Rest assured that default configurations of Windows do not include OpenSSL, and are not impacted by this vulnerability.   Windows comes with its own encryption component called Secure Channel (a.k.a. SChannel), which is not susceptible to the Heartbleed vulnerability.

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Vitualization vs. Cloud Computing

WorldwidePeople often get the terms “virtualization” and “cloud computing” confused, believing that they can be used interchangeably when, in fact, they are diametrically opposed.

Virtualization tricks your software into believing that it’s running on a real server, network or storage that is actually there, but it’s not: it’s virtualized. Essentially we are hiding the infrastructure from software, which allows software to believe that nothing is changing even if we move the ‘server’ to a new machine or new location.  Portable and easy to get running on new hardware.

Cloud computing is the exact opposite. A real public or private cloud richly exposes the infrastructure to the application which is not only infrastructure-aware; it is dependent on its interactions with the infrastructure.  This allows companies to turn off resources when they’re not using them and add additional resources when required, basically making a server more powerful when needed.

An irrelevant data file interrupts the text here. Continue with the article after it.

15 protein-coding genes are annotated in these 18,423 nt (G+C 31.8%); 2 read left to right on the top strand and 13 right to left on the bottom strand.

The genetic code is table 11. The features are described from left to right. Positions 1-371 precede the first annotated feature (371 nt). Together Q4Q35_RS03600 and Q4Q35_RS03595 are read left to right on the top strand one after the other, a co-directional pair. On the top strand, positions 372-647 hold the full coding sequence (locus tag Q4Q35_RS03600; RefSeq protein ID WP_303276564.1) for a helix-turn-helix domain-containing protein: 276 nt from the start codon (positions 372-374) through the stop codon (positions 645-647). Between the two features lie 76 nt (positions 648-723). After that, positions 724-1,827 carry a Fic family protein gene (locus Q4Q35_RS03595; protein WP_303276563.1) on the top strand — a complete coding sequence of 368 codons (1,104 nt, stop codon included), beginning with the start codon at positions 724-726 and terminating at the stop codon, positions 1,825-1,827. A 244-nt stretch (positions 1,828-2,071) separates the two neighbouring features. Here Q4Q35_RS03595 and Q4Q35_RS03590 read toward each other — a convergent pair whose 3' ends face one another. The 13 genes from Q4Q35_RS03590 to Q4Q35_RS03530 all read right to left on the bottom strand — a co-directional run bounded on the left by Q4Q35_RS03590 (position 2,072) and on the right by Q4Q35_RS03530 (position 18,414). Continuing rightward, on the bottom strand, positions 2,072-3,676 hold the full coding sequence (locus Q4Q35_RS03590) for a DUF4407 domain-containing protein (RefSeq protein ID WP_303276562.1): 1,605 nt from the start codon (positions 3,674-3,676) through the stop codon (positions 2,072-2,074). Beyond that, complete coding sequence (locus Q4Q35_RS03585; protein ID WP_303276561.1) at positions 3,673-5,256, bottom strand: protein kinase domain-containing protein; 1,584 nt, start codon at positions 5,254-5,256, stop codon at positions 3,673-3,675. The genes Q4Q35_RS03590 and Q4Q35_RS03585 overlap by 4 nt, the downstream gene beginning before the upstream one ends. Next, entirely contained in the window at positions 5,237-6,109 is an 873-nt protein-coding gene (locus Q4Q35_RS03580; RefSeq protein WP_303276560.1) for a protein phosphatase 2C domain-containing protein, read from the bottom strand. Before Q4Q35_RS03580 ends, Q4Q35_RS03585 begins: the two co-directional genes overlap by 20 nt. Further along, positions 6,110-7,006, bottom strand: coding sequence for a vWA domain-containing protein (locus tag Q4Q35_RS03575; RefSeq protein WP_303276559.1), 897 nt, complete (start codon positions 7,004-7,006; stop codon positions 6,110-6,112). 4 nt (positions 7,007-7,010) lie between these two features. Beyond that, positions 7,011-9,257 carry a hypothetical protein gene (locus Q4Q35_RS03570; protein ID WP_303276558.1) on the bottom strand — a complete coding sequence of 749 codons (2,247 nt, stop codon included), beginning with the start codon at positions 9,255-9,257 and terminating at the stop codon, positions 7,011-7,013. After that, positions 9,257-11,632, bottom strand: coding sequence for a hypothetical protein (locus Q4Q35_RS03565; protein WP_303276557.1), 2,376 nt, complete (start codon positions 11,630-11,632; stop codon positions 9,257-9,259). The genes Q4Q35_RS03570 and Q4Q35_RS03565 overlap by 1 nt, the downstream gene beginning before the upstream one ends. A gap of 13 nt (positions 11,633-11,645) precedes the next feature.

The PR teams will tell you Cloud Computing is the way to go, the destination and ultimate goal of business computing.  Complete horse crap.  It’s probably the next ‘leaky condo’ with more central points of failure than any system in existence (because you need to connect to it the entire path is vulnerable from failure).

Cloud computing and data storage bind client to the service providers like nothing else the monthly fees are reasonable on a per user basis but company wide they can become onerous without offering any local hardware maintenance (which is often the largest cost).  One special consideration for Canadian customer is you are not allowed to have any government communication or documents leave the country, which mean even GMail violates government contracts let alone files on the cloud.

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DNS Happens

How DNS happens

How DNS happens